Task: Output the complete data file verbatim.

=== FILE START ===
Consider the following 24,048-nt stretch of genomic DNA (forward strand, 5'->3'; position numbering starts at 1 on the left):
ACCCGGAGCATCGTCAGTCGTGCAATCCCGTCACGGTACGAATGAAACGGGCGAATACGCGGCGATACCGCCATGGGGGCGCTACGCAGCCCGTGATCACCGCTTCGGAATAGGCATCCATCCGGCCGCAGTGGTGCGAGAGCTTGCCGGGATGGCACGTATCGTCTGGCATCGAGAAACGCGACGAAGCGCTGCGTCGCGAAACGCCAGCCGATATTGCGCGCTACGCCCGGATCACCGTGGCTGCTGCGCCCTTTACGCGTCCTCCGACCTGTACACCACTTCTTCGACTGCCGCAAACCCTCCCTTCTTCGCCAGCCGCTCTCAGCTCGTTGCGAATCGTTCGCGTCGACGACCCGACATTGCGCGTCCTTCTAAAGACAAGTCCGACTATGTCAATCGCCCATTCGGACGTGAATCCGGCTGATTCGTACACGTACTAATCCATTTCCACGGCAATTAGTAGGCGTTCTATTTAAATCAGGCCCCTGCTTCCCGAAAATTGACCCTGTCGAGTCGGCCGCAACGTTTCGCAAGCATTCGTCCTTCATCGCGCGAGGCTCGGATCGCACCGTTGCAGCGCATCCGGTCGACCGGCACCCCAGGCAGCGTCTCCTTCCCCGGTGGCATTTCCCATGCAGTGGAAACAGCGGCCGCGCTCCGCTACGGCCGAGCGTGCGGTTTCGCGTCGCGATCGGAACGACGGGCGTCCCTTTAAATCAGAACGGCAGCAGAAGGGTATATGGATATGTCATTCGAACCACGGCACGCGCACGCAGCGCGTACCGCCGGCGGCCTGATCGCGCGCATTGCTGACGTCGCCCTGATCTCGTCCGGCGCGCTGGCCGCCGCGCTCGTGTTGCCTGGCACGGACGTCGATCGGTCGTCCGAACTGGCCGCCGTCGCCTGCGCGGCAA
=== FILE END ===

Consider the following 24,048-nt stretch of genomic DNA (forward strand, 5'->3'; position numbering starts at 1 on the left):
ACCCGGAGCATCGTCAGTCGTGCAATCCCGTCACGGTACGAATGAAACGGGCGAATACGCGGCGATACCGCCATGGGGGCGCTACGCAGCCCGTGATCACCGCTTCGGAATAGGCATCCATCCGGCCGCAGTGGTGCGAGAGCTTGCCGGGATGGCACGTATCGTCTGGCATCGAGAAACGCGACGAAGCGCTGCGTCGCGAAACGCCAGCCGATATTGCGCGCTACGCCCGGATCACCGTGGCTGCTGCGCCCTTTACGCGTCCTCCGACCTGTACACCACTTCTTCGACTGCCGCAAACCCTCCCTTCTTCGCCAGCCGCTCTCAGCTCGTTGCGAATCGTTCGCGTCGACGACCCGACATTGCGCGTCCTTCTAAAGACAAGTCCGACTATGTCAATCGCCCATTCGGACGTGAATCCGGCTGATTCGTACACGTACTAATCCATTTCCACGGCAATTAGTAGGCGTTCTATTTAAATCAGGCCCCTGCTTCCCGAAAATTGACCCTGTCGAGTCGGCCGCAACGTTTCGCAAGCATTCGTCCTTCATCGCGCGAGGCTCGGATCGCACCGTTGCAGCGCATCCGGTCGACCGGCACCCCAGGCAGCGTCTCCTTCCCCGGTGGCATTTCCCATGCAGTGGAAACAGCGGCCGCGCTCCGCTACGGCCGAGCGTGCGGTTTCGCGTCGCGATCGGAACGACGGGCGTCCCTTTAAATCAGAACGGCAGCAGAAGGGTATATGGATATGTCATTCGAACCACGGCACGCGCACGCAGCGCGTACCGCCGGCGGCCTGATCGCGCGCATTGCTGACGTCGCCCTGATCTCGTCCGGCGCGCTGGCCGCCGCGCTCGTGTTGCCTGGCACGGACGTCGATCGGTCGTCCGAACTGGCCGCCGTCGCCTGCGCGGCAA